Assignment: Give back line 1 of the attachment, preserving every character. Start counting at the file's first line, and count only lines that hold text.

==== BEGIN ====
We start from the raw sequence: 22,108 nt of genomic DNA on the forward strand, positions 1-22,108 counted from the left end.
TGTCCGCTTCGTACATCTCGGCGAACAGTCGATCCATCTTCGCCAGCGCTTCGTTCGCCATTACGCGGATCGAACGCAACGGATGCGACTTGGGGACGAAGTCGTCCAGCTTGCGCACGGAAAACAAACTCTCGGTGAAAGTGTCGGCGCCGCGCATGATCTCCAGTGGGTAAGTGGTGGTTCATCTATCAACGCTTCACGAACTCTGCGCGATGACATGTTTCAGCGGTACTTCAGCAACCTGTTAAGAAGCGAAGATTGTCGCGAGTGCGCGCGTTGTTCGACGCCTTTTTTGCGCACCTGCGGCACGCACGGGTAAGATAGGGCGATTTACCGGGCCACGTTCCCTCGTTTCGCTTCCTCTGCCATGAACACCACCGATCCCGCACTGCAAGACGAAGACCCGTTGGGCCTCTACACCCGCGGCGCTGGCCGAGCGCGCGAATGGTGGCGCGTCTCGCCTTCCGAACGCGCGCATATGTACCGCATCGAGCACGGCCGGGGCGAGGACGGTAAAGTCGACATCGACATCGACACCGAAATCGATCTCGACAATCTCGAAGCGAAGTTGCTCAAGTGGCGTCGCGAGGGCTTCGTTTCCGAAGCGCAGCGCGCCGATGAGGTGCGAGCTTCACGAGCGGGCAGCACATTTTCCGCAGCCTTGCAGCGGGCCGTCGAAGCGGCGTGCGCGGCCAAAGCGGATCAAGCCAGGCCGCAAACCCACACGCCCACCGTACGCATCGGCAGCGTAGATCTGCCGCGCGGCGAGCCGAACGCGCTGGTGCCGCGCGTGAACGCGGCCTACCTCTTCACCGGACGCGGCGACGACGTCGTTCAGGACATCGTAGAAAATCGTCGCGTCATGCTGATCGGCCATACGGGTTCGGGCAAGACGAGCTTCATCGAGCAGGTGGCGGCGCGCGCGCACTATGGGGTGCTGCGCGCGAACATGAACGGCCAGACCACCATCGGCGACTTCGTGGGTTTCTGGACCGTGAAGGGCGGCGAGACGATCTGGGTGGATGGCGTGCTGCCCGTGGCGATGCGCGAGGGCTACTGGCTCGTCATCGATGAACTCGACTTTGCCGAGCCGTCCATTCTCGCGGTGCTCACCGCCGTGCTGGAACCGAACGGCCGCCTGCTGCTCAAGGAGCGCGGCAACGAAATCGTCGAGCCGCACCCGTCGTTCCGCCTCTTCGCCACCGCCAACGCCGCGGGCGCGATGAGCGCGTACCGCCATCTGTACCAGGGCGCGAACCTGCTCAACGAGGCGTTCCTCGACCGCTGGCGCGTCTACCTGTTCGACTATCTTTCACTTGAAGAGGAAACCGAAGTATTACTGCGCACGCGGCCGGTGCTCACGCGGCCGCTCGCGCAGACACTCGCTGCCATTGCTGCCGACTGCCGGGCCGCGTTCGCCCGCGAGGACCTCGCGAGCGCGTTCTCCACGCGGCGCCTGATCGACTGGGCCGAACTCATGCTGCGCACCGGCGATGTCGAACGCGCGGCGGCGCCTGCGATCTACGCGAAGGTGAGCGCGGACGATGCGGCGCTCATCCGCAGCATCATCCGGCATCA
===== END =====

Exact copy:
We start from the raw sequence: 22,108 nt of genomic DNA on the forward strand, positions 1-22,108 counted from the left end.